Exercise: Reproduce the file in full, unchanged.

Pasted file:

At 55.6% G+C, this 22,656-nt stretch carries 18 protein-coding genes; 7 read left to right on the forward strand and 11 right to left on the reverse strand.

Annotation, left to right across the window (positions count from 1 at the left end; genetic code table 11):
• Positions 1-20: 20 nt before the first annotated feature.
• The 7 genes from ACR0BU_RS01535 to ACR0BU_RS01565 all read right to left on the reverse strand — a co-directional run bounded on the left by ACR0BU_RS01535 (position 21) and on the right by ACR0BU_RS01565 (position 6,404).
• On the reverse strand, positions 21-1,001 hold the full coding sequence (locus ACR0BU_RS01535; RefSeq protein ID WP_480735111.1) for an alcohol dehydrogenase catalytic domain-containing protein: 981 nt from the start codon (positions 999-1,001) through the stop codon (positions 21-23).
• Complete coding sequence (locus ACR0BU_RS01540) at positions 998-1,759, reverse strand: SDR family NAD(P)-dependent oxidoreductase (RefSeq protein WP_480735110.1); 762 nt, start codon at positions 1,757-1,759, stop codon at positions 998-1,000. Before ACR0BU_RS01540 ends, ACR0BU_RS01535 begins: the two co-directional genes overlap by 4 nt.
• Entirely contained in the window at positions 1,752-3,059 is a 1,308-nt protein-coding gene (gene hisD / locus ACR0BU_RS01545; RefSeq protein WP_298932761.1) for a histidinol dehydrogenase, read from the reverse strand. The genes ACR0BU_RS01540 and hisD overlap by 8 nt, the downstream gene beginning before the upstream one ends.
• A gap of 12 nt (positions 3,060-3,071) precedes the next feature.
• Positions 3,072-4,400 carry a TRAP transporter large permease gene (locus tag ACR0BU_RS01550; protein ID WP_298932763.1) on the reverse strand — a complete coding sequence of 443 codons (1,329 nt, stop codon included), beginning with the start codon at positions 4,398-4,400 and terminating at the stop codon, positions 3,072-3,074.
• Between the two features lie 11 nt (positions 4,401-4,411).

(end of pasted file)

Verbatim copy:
At 55.6% G+C, this 22,656-nt stretch carries 18 protein-coding genes; 7 read left to right on the forward strand and 11 right to left on the reverse strand.

Annotation, left to right across the window (positions count from 1 at the left end; genetic code table 11):
• Positions 1-20: 20 nt before the first annotated feature.
• The 7 genes from ACR0BU_RS01535 to ACR0BU_RS01565 all read right to left on the reverse strand — a co-directional run bounded on the left by ACR0BU_RS01535 (position 21) and on the right by ACR0BU_RS01565 (position 6,404).
• On the reverse strand, positions 21-1,001 hold the full coding sequence (locus ACR0BU_RS01535; RefSeq protein ID WP_480735111.1) for an alcohol dehydrogenase catalytic domain-containing protein: 981 nt from the start codon (positions 999-1,001) through the stop codon (positions 21-23).
• Complete coding sequence (locus ACR0BU_RS01540) at positions 998-1,759, reverse strand: SDR family NAD(P)-dependent oxidoreductase (RefSeq protein WP_480735110.1); 762 nt, start codon at positions 1,757-1,759, stop codon at positions 998-1,000. Before ACR0BU_RS01540 ends, ACR0BU_RS01535 begins: the two co-directional genes overlap by 4 nt.
• Entirely contained in the window at positions 1,752-3,059 is a 1,308-nt protein-coding gene (gene hisD / locus ACR0BU_RS01545; RefSeq protein WP_298932761.1) for a histidinol dehydrogenase, read from the reverse strand. The genes ACR0BU_RS01540 and hisD overlap by 8 nt, the downstream gene beginning before the upstream one ends.
• A gap of 12 nt (positions 3,060-3,071) precedes the next feature.
• Positions 3,072-4,400 carry a TRAP transporter large permease gene (locus tag ACR0BU_RS01550; protein ID WP_298932763.1) on the reverse strand — a complete coding sequence of 443 codons (1,329 nt, stop codon included), beginning with the start codon at positions 4,398-4,400 and terminating at the stop codon, positions 3,072-3,074.
• Between the two features lie 11 nt (positions 4,401-4,411).